Local 600 president receives honor for his service and his work with veterans
In 1966, Local 600 President Tom Lombardi left behind a baseball scholarship at Fairleigh Dickinson University and, against his parents’ wishes, enlisted in the Army.
That started a career of service that included 26 years with the Millburn Police Department, working on patrol and in the motorcycle unit. And since becoming Local 600 president, the retired Millburn Local 34 member has continued to go above and beyond for other members who have served in the military.
On Aug. 16, Lombardi was honored by the town of Millburn with a proclamation for his military service. U.S. Army Sergeant Lombardi was awarded two Purple Hearts, given to servicemen wounded in the line of duty; a Combat Infantry Badge, for actively participating in ground combat; a Vietnam Service Medal; Combat Aviation Wings; a
Combat Air Medal with five silver oak leaves, awarded for heroic or meritorious achievement while participating in an arial flight; the Bronze Star, for a heroic and meritorious deed performed in an armed conflict; and three Presidential Unit awards, for extraordinary heroism in action against an armed enemy.
Lombardi was trained as a military policeman and assigned to an infantry unit in Vietnam. During his first tour, he was wounded by an RPG during the Tet Offensive and was treated in a MASH unit, followed by a military hospital. Upon his recovery, he joined the 240th Assault Helicopter Company, also against his parents’ wishes, and participated in a gruesome battle called “116 Hours in Hell,” where he lost numerous teammates, including his pilot and gunner.
After coming back from the war, Lombardi became a part of Local 34, but it wasn’t until 2006 that he realized veterans could access benefits.
Since getting involved with Local 600, Lombardi has made it a point to keep in touch with officers just like him who served.
“As new things come out, new stuff that’s available and how to file claims, we make that information available to people — not just in Jersey. We have a lot of veterans that are out of state,” he said.
Not only does he help out fellow veterans turned law enforcement officers, he’s making a tangible difference.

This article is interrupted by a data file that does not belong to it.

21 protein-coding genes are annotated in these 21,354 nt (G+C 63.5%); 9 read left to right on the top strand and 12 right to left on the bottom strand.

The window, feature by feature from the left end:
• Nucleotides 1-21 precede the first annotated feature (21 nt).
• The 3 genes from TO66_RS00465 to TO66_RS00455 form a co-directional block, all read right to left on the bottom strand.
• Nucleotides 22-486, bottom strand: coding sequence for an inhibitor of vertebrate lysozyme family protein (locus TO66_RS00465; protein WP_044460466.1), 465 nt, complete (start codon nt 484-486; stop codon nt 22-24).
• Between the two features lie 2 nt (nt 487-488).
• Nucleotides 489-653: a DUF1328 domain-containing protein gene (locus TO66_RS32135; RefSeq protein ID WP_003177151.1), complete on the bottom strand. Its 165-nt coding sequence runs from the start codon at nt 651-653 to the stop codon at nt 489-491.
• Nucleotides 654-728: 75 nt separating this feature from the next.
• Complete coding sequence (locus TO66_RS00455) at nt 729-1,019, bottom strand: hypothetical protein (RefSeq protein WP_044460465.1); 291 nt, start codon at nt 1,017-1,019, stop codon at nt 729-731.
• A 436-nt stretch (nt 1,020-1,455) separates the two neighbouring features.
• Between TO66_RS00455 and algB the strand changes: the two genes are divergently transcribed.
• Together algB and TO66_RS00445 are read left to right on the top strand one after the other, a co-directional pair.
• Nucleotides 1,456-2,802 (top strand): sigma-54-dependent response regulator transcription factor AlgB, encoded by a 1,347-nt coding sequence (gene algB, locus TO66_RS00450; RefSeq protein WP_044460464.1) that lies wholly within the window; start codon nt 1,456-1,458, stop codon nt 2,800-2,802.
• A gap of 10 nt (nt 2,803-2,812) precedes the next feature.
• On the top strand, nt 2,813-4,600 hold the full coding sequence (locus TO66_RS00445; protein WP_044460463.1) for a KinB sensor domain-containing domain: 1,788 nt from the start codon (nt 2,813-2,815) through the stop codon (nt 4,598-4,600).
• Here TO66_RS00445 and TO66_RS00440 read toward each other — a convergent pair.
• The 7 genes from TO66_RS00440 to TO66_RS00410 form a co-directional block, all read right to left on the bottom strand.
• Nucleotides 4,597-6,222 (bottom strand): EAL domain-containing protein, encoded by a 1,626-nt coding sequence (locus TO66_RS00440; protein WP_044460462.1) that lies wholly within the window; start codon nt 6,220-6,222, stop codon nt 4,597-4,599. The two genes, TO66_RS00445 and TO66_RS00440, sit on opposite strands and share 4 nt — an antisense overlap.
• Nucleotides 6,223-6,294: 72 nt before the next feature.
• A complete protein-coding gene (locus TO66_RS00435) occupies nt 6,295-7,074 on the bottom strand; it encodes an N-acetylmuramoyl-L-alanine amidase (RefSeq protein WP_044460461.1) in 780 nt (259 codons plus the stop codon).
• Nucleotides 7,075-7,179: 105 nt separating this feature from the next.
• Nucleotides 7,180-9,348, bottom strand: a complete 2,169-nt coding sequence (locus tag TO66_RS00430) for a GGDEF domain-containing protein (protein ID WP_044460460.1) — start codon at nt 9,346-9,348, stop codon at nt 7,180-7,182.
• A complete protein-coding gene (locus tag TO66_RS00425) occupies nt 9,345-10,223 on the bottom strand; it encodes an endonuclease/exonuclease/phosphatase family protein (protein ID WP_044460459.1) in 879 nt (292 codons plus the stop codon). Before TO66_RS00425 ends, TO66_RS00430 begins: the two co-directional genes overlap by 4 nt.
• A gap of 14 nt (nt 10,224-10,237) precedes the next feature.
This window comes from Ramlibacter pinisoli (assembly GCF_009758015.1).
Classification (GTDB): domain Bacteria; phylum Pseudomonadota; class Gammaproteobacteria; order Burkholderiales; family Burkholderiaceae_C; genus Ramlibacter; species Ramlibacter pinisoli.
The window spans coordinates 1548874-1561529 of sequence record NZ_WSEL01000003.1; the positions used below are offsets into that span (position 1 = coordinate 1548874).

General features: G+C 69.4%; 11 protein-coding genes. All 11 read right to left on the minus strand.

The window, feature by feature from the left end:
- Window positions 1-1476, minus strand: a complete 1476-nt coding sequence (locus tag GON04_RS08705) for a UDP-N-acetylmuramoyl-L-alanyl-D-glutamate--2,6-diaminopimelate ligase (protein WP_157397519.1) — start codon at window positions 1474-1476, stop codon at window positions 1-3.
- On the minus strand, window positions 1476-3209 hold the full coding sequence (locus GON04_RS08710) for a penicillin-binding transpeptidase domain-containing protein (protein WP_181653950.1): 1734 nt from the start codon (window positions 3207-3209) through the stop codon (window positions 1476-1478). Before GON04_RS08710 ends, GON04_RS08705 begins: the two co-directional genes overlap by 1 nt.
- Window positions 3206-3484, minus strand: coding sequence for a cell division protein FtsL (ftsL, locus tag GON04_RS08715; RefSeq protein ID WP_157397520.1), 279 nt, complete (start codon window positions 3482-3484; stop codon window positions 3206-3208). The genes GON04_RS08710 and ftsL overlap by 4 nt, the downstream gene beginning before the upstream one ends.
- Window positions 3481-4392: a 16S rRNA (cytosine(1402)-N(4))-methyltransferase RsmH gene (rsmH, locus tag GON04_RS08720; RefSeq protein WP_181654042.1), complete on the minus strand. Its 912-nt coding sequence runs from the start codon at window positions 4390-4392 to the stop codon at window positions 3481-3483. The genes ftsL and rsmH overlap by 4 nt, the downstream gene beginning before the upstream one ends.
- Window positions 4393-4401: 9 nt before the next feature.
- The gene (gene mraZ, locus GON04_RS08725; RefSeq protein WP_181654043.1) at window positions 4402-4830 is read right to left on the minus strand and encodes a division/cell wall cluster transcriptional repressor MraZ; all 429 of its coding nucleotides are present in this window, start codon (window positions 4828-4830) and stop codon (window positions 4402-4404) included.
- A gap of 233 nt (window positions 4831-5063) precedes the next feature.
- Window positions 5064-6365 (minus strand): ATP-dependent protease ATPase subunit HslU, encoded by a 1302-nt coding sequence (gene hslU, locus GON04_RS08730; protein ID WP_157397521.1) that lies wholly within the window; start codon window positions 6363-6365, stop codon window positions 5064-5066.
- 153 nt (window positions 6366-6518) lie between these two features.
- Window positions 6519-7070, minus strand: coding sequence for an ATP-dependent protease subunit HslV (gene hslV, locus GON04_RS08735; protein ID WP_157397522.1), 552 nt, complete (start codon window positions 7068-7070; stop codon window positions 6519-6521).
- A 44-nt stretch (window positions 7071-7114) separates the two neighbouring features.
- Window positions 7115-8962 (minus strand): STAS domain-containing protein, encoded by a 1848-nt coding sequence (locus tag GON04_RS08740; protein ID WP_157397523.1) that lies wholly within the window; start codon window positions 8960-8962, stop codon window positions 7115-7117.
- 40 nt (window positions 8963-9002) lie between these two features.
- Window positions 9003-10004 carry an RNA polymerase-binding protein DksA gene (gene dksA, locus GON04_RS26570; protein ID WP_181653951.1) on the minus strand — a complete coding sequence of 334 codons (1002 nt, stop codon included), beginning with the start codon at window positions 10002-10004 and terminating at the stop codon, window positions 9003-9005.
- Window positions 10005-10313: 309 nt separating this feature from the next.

Recently, Lombardi partnered with the town of Millburn to raise $60,000 to build a brand-new parking lot at the local VFW. That led him to work with Millburn’s mayor to put in “Purple Heart” parking spots at the town’s city hall.
“We want to help these guys, that’s all we want to do, and the town is helping us do it.”
All of that and a good relationship with the mayor led the town to choose Lombardi as the first veteran to receive the special proclamation.
One might call the proclamation a thank-you that was a long time coming. Lombardi says the months after coming home from Vietnam were a tough road.
“When we came back, we felt like we were the enemy,” Lombardi recalled. “When I applied for my first job, we couldn’t put on the job application that I was a Vietnam veteran. That kind of was unsettling.”
It’s not just the thanks from the town of Millburn that’s significant, it’s the thanks Lombardi gets from those just like him.
“Last time I was there [at the VA hospital], I was sitting there waiting and two gentlemen came up. I talked to them fora little bit, and they thanked me for fighting for everything they got. What caught me off guard was they were in Afghanistan and Iraq.”
Retirement hasn’t slowed Lombardi down at all. He hopes to continue to educate veterans in the future and inspire them to reach out for a helping hand.
“My philosophy is, the squeaky wheel gets the grease, and if you don’t ask you’re never going to find out.”